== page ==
Situated in the eastern Higashiyama area, Kiyomizu-dera is one of the most famous and celebrated temples in Kyoto. The temple was founded in 778 AD and contains buildings from the 17th century, including a main hall designated as a National Treasure. The temple’s wooden stage is undoubtedly what the temple is most famous for, offering an outstanding panoramic view of Kyoto rising out of a sea of maples. Drink the sacred water filled with good karma at the Otowa no Taki waterfall, wish for a loving relationship at the Jishu Shrine, venture into the “womb of the bodhisattva” tunnel and admire the numerous examples of beautiful architecture… There are countless ways you can enjoy Kiyomizu-dera.
Kiyomizu-dera temple is currently undergoing renovations on the main hall and stage area, but visitors are still permitted to enter the hall. Construction is expected to be completed in spring 2021. (Photos displayed on this page were taken in 2014).
The temple’s wooden stage is undoubtedly what the temple is most famous for, offering an outstanding panoramic view of Kyoto rising out of a sea of maples.
Butai (Kiyomizu’s Wooden Stage)
Kiyomizu-dera’s most famous aspect is its wooden stage complex, made of 168 pillars. This structure was built using a rather special method: 12-meter high keyaki (Japanese Zelkova) pillars made from thick, centuries-old trees and a floor made of 410 cypress boards was assembled and installed without using a single nail, instead relying on locking wooden joints. The stage is popular with tourists all year round, offering a beautiful view no matter the season. The main hall of the Kiyomizu-dera temple complex houses small statues of the eleven-faced and thousand-armed incarnation of the Buddhist divinity Kannon and is connected to the butai, which was created as a stage for dedications and offerings. The Japanese expression “to jump off the stage at Kiyomizu” is used in the same way we would say “take the plunge” in English.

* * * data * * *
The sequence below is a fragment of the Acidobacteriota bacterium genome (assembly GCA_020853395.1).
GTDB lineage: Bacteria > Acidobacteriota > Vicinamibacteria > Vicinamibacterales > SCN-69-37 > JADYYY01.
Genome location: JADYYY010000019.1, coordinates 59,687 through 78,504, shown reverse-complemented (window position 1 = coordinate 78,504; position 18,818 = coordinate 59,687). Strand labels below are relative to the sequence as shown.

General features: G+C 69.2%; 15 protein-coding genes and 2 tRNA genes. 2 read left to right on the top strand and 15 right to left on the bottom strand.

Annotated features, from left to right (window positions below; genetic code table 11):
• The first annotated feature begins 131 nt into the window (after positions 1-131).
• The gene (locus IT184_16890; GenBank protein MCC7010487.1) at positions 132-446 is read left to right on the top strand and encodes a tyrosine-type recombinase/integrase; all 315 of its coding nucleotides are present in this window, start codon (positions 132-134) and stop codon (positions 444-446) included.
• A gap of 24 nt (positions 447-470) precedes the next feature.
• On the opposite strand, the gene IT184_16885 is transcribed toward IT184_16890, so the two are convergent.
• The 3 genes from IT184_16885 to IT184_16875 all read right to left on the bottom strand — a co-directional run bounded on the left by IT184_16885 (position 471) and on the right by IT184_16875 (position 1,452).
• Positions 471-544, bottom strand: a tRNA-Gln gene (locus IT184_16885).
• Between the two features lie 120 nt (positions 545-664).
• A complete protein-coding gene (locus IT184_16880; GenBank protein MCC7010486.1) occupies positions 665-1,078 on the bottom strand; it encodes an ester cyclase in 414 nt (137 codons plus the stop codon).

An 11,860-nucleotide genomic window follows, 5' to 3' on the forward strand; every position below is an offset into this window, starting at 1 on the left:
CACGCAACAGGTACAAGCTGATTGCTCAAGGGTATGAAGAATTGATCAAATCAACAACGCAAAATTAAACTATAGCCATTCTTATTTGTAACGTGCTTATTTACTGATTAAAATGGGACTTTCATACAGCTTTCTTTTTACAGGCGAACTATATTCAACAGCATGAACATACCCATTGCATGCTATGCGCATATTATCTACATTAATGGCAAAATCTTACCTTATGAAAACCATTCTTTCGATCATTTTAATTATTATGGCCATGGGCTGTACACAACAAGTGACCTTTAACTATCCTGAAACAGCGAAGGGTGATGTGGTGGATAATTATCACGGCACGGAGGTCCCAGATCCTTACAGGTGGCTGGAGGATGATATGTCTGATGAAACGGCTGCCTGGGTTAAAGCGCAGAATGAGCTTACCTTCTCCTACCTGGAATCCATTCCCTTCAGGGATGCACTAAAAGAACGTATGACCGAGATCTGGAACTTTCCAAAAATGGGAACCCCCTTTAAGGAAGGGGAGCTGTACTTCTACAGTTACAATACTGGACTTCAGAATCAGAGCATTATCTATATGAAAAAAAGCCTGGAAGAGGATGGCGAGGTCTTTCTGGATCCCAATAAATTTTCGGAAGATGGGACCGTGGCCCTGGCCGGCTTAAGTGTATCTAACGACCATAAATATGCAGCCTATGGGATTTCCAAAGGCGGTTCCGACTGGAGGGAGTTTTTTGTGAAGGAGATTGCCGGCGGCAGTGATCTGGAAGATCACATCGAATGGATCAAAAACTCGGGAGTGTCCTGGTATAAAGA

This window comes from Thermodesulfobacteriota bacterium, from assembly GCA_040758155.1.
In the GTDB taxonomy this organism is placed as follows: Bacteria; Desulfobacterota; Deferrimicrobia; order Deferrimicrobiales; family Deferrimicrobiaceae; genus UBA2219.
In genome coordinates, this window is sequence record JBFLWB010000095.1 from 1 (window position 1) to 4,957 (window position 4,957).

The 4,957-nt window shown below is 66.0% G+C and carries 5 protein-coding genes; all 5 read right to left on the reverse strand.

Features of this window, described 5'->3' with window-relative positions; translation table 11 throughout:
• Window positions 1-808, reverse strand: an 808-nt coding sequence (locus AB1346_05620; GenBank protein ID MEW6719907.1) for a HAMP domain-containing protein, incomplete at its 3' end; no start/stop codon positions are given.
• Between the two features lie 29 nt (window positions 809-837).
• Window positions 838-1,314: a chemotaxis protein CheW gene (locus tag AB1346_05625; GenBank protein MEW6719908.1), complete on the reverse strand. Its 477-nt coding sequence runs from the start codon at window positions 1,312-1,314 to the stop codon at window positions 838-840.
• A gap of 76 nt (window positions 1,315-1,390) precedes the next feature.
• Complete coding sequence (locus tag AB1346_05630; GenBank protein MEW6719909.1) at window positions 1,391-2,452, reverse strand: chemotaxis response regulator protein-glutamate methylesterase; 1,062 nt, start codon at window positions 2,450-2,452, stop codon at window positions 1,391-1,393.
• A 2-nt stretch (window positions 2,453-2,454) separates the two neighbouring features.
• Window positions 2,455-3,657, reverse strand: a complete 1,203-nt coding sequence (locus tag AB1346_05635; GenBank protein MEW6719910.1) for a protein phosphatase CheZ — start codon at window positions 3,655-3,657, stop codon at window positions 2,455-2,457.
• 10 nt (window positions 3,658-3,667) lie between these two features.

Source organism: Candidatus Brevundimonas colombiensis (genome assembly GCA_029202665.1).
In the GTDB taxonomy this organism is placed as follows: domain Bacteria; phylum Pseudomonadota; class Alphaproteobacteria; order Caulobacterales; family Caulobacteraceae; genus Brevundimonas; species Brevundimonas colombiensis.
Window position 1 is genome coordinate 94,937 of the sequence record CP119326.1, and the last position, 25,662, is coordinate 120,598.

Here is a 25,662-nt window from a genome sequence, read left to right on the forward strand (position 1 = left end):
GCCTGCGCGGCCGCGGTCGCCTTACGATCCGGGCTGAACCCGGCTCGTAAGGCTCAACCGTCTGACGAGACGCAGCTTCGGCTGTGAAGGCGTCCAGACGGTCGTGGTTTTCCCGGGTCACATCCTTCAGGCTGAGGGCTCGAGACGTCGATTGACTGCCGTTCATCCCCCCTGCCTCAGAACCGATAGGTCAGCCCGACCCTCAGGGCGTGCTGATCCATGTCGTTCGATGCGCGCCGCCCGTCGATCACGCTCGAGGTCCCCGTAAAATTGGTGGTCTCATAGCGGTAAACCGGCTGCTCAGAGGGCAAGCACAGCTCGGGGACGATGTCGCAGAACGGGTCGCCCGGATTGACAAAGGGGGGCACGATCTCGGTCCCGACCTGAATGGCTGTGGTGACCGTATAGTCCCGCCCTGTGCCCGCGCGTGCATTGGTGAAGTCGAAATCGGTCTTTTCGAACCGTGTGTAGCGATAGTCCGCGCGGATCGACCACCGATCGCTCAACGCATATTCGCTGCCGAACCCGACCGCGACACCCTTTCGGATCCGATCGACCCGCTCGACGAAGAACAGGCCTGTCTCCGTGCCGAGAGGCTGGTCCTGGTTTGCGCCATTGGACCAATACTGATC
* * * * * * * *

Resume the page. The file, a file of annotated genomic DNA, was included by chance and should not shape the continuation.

Three Story Pagoda
The three story pagoda at Kiyomizu-dera is one of the tallest of its kind in Japan, standing at 31 meters high. The current structure dates from a reconstruction carried out in 1633, when its original red coloring was also restored. Though you can see traditional onigawara tiles with demonic faces on them when looking at the roof, on the southeastern corner you can see a dragon regarded as a god of water that protects the structure against fire.
The temple’s colorful bell tower was constructed in 1596. If you look closer, you can see beautiful chrysanthemum flowers carved above the fly brace of the tower. The bell tower was restored in 1999, when the beautiful vermilion color was enhanced. Though in the past these sorts of bells were used to direct the monks during the day, now it’s most famously rung on New Year’s Eve, when the bell is rung 108 times to symbolize the 108 earthly desires Buddhism acknowledges must be overcome.
Otowa no Taki (Otowa Waterfall)
This temple was named for the pure water that flows from the Otowa no Taki waterfall, with kiyomizu from the temple's name translating to “pure water”. It is said that this water possesses the power to extend one’s life and fulfill one’s wishes, and you can take a long-handled ladle and drink from one of the channels yourself!
Before you enter the main temple you will come across a hall called the Zuigu-dō, which houses the Tainai Meguri. Without giving away too much, this is one of those interesting, “only in Japan” experiences. If you’re interested, pay the 100 yen admission fee and walk down the stairs into the pitch black tunnel. Going into the darkness, in fact, symbolizes walking into the womb of a female bodhisattva, and coming out of it back into the light symbolizes being reborn again. If you’re not afraid of the dark, this is something that most tourists overlook that you really should try!
The Sannenzaka shopping street is steep, but it’s definitely worth the walk for a shopper. It’s the perfect place to buy gifts for your family and friends, and for yourself as well, of course. It has a very vibrant atmosphere with both sides of the street lined with shops selling sweets, handicrafts, interesting foods such as black sesame ice cream, and Kiyomizu area’s finest pottery, called “Kiyomizu-yaki”. Sannenzaka is also a food sampler’s heaven, with many shops handing out free samples in front of their stores. Kiyomizu-dera temple and the shops here have a mutual beneficial relationship, with the shop owners volunteering their time and making donations to the temple that brings them so many customers.